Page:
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  • Concerta (the brand name for methylphenidate HC1) is classified as a Schedule II controlled substance. 

    It is a central nervous system (CNS) stimulant that is primarily used in the treatment of attention-deficit hyperactivity disorder (ADHD) or narcolepsy. Concerta is prescribed to treat symptoms of ADHD like inattention and hyperactivity.

    Because this prescription stimulant can cause euphoria, weight loss, and other sensations similar to that of Ritalin or Adderall, it has the potential to be abused. 

    Those with Concerta addiction may even resort to other methods of administration such as snorting or injecting the substance, increasing the risk of overdose. 

    How Much Concerta Is Too Much?

    When it comes to abusing an ADHD medication such as Concerta, there are many risks, including an overdose. So, how much is too much Concerta?

    Concerta pills are available in four tablet strengths: 18 mg, 27 mg, 46 mg, or 54 mg of methylphenidate HC1 USP. The same goes for Concerta extended-release tablets.

    Concerta is not available in immediate-release form although other stimulants can be. If you’re taking more Concerta than what was prescribed by your doctor, you are taking too much, abusing the medication, and increasing your risk of overdose.

    Concerta Overdose Symptoms

    Abusing Concerta by mismanaging the dosing or administering the drug in a different way than prescribed can lead to an accidental overdose. Concerta overdose symptoms may include:

    • agitation 
    • psychosis
    • fluctuations in heart rate and blood pressure
    • vomiting 
    • blurred vision
    • irregular heart beat
    • muscle twitching

    Concerta Overdose Risk Factors

    When taking higher doses or larger quantities of Concerta, an accidental overdose can occur. Overdoses generally occur when the person has become addicted and begins to use other methods of ingesting the stimulant medication.

    If you’re snorting or injecting this ADHD medication, it will enter your bloodstream much more quickly and the side effects can be more intense. Because of this, an overdose can easily occur.

    Increased Side Effects Of Concerta

    The following is a list of common side effects one might experience while taking Concerta:

    • nausea
    • headache
    • chest pain 
    • decreased appetite
    • dry mouth
    • anxiety 
    • high blood pressure
    • dizziness 
    • abdominal pain
    • mood swings

    Any of these symptoms can be made worse if the dose of Concerta you’re taking is a higher dose than what was prescribed to you. This can add to the severity of Concerta withdrawal symptoms as well.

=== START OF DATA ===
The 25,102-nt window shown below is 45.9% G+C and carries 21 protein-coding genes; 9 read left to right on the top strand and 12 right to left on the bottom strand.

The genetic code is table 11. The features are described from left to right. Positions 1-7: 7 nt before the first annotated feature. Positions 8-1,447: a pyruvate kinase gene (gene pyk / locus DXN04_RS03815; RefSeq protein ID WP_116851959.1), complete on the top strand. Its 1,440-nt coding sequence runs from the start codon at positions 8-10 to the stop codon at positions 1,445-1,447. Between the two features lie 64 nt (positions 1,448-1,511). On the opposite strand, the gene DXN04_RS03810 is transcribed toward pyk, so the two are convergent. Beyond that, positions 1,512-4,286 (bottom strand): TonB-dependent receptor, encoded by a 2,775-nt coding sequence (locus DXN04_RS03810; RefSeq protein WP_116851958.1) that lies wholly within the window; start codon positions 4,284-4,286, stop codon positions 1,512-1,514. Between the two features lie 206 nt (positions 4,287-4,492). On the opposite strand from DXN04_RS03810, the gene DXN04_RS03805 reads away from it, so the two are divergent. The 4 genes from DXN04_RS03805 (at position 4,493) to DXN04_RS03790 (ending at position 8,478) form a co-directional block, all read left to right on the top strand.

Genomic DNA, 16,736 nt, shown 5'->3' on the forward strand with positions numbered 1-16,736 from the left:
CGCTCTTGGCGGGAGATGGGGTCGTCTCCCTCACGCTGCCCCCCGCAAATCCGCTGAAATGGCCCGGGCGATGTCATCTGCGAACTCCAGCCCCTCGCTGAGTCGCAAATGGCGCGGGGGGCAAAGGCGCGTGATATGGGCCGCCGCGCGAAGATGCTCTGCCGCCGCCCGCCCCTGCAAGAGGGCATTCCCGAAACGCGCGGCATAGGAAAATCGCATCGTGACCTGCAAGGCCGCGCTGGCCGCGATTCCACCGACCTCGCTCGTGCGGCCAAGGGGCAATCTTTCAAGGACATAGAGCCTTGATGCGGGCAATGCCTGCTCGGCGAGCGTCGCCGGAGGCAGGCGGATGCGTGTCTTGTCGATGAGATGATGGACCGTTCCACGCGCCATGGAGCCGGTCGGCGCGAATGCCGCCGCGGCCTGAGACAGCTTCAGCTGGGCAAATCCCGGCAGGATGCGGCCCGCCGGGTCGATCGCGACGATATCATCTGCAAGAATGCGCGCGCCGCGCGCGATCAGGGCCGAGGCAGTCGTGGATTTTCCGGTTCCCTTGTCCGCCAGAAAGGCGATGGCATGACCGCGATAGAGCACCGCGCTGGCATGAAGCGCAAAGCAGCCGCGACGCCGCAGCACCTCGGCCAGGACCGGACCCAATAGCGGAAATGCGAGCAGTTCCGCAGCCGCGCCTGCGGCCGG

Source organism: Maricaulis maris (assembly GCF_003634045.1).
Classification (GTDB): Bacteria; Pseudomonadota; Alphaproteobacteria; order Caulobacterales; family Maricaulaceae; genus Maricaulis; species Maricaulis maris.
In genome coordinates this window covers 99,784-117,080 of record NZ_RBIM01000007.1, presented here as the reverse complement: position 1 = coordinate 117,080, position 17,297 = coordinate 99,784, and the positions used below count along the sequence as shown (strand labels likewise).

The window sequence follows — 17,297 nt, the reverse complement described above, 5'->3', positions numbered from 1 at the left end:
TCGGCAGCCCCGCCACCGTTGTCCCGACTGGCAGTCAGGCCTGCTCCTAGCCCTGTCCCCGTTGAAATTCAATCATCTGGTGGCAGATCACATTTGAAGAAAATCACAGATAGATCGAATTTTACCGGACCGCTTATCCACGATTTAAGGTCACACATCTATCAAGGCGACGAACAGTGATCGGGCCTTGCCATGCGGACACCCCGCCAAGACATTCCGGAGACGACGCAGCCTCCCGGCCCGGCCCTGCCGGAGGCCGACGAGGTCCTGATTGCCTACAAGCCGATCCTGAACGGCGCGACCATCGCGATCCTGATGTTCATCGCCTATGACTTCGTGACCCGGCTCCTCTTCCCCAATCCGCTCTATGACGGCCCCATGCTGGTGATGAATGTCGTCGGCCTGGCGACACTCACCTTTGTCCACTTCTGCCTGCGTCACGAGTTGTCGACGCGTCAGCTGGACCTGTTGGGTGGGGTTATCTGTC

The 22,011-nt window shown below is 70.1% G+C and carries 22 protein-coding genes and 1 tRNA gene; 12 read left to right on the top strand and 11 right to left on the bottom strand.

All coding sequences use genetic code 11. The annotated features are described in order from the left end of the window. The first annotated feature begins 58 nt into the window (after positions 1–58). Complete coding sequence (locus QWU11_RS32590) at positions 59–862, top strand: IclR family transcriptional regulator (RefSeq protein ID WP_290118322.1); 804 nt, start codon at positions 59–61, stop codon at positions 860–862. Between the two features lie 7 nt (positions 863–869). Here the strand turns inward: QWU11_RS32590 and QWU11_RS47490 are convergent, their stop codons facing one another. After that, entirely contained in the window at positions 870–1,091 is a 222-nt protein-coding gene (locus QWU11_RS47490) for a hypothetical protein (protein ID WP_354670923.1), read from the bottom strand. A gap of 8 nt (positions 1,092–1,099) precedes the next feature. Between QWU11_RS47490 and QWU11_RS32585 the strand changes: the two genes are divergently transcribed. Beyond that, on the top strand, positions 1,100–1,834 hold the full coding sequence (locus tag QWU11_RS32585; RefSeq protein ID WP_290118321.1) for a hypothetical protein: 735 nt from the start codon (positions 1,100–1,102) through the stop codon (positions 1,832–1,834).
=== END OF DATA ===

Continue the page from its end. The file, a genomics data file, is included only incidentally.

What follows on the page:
Substance Abuse

    Those partaking in Concerta abuse can make matters worse if they’re also:

    • abusing other stimulants, benzodiazepines, opioids, or prescription medications
    • mixing alcohol with Concerta
    • snorting or injecting the stimulant

    Medical/Mental Health History

    Concerta can affect those who have a family history of heart problems or those on antidepressants. More specifically, those struggling with mental health issues like bipolar disorder. 

    Psychotic episodes may happen when certain medications are combined or if a high dose of Concerta enters the person’s system. This can lead to manic episodes. When withdrawal of Concerta happens, severe depression can occur.

    On top of this, those dealing with glaucoma should steer clear of this medication. If you have cardiovascular issues, Concerta should be avoided. 

    Sudden death has been reported among those who have had previous heart problems. Be sure to get medical advice from your doctor or a healthcare professional before taking this drug. 

    Treating Concerta Addiction

    If you or a loved one are suffering from drug abuse, now is the time to get help. We offer several treatment programs at our facilities where you’ll receive top-quality care.

    We have detox programs that can help treat Concerta withdrawal. We also have inpatient and outpatient programs that include evidence-based therapies. Call our helpline today and find a safe place to focus on recovery.

    Written by Ark Behavioral Health Editorial Team
    ©2022 Ark National Holdings, LLC. | All Rights Reserved.
    This page does not provide medical advice.
    Sources

    Food & Drug Administration - Concerta
    Food & Drug Administration - Highlights of Prescribing Information for Concerta
    National Alliance on Mental Illness - ADHD
    National Alliance on Mental Illness - Methylphenidate or Dexmethylphenidate
    National Institute on Drug Abuse - Stimulant ADHD Medications

    Medically Reviewed by
    Kimberly Langdon M.D.
    on April 26, 2022
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